Many security properties are wanted in a financial transaction system. We will not go into details and enumerate all of the security properties wanted but simply mention a couple of them in an informal way so as to motivate some of the discussions in the following sections. SP1 A cryptographic key should not be in cleartext in any single point of the system. This is the basic security property that a financial institution must achieve in order for users to have any sort of trust in the system. This is also an important point when different institutions interchange financial data between themselves, the security of one institution depends on that of others. To achieve this property cryptographic keys must be stored in secure cryptographic processors, if they are ever outside these processors they must be in a form that does not compromise the security of the keys, such as in split knowledge (under the possession of different individuals having certain permissions), or encrypted under another cryptographic key which is protected in a secure cryptographic processor. SP2 Security against known key attacks, if a working key in the system is discovered, this should not enable an attacker to figure out the values of any other keys in the system. Some would say that if a system is secure, no single key will ever be compromised so there is no need to worry about this security property, but as we will see later on this can be a dangerous way of thinking. SP3 The security of any 3DES key should be 2112 . It should not be possible for example to break a 3DES key by breaking one or a couple of single DES keys. If a cryptographic key is to be protected by another one, this last key should be of cryptographic strength equal or greater than the key it is protecting. This implies for example, among other things, that if any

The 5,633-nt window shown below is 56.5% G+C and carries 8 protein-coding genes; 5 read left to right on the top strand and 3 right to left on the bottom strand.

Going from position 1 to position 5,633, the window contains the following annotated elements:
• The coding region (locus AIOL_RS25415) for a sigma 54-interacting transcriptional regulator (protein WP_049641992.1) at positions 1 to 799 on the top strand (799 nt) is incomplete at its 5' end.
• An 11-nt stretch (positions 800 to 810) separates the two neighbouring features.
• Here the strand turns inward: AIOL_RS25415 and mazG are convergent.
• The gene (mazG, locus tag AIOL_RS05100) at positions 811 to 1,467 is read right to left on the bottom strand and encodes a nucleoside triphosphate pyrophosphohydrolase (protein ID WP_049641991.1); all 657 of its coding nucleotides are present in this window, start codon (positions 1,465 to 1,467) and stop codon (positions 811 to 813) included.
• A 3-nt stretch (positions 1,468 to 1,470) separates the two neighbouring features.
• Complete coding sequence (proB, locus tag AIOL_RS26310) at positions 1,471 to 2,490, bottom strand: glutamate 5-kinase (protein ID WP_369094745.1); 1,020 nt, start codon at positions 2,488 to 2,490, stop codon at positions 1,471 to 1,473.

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Why Migrating to Triple DES is Not Easy

working key is a 3DES key, the key encryption key should be a 3DES key as well. SP4 It should not be possible to combine different key parts in order to trick a secure cryptographic processor into revealing information that can lead to breaking any cryptographic key secured by the processor. This is important to consider for example when deciding how keys protected outside a security processor should be stored. Of course, when analyzing the security of a system, the above security properties must be specified more formally, and others should be enumerated, but the above list is enough for us to be able to discuss about security problems related to migrating from DES to 3DES.

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Migration issues

It is not sufficient to simply replace single DES with 3DES, security wise and operationally wise. In what follows we discuss about several problems that might arise and issues that should be considered when attempting to migrate from single DES to 3DES.

4.1

DES is the weakest link